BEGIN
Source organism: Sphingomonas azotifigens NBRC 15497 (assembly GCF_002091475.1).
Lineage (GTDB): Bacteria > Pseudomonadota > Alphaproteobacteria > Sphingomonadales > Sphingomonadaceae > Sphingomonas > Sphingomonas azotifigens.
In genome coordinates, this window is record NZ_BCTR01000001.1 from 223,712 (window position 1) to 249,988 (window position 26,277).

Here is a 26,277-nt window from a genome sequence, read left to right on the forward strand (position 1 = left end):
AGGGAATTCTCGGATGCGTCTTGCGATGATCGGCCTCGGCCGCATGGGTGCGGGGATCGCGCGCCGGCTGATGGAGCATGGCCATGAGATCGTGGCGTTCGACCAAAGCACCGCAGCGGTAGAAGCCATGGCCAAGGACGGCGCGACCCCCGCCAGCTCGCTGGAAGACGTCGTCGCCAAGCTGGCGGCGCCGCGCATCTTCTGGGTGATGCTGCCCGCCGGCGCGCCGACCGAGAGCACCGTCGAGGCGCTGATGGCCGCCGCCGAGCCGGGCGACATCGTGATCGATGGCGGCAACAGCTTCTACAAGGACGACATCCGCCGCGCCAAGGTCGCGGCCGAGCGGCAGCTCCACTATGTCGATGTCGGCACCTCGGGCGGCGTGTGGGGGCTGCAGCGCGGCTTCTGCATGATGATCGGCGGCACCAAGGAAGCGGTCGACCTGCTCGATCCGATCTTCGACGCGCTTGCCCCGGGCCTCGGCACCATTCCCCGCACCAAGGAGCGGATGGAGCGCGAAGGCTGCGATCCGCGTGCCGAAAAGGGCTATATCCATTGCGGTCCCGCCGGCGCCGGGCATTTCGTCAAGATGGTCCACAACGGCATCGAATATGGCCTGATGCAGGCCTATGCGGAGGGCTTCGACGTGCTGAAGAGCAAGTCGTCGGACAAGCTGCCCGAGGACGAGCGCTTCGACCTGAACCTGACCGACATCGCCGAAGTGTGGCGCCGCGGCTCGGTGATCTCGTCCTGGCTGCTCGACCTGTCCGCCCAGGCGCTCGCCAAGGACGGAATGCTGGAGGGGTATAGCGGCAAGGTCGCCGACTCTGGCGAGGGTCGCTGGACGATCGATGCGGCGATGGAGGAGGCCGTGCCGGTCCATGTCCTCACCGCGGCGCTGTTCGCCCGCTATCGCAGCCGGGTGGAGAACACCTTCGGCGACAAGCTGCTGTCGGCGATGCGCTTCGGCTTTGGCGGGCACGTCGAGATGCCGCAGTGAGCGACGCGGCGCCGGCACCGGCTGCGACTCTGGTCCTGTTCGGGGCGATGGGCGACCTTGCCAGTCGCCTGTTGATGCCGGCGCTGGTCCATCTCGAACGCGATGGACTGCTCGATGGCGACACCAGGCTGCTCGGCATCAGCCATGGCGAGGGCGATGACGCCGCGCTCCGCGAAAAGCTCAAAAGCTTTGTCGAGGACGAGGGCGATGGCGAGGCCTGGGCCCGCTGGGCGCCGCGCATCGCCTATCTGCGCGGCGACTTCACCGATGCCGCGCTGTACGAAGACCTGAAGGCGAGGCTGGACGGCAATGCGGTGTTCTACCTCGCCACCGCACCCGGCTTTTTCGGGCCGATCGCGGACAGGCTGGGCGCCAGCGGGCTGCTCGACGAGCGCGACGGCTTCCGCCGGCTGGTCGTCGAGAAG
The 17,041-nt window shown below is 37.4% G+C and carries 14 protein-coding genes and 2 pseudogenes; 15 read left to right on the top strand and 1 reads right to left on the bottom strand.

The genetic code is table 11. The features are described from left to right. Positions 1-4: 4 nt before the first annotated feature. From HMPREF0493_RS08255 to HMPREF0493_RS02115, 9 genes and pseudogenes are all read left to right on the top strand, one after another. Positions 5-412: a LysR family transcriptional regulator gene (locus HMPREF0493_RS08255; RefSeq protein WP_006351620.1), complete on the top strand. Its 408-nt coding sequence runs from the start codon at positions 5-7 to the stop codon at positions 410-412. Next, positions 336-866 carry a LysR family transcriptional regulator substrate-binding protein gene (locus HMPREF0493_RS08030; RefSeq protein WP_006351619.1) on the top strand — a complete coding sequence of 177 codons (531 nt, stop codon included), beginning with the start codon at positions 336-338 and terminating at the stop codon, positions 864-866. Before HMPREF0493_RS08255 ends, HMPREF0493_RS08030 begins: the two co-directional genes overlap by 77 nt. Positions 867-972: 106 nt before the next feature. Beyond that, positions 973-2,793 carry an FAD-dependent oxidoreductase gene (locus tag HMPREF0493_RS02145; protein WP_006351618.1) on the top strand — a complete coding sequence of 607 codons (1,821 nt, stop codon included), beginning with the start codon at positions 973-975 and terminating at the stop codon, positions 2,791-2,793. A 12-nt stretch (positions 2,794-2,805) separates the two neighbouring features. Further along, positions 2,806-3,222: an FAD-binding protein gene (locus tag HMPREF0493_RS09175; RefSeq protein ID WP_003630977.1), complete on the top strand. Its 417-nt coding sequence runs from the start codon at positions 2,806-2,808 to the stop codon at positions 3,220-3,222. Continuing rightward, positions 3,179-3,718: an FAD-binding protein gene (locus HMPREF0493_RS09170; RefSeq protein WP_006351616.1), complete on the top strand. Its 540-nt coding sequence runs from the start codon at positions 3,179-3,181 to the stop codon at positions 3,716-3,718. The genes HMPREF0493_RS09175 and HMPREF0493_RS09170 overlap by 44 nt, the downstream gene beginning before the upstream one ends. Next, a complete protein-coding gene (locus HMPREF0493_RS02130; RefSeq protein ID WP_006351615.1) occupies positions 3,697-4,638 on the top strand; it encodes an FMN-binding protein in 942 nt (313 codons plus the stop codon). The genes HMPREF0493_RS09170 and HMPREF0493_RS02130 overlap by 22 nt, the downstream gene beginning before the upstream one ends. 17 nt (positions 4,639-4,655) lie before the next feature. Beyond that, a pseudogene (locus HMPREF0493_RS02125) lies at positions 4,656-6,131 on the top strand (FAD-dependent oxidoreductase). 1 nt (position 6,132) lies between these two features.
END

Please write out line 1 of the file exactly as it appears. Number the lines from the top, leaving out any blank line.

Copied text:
Source organism: Sphingomonas azotifigens NBRC 15497 (assembly GCF_002091475.1).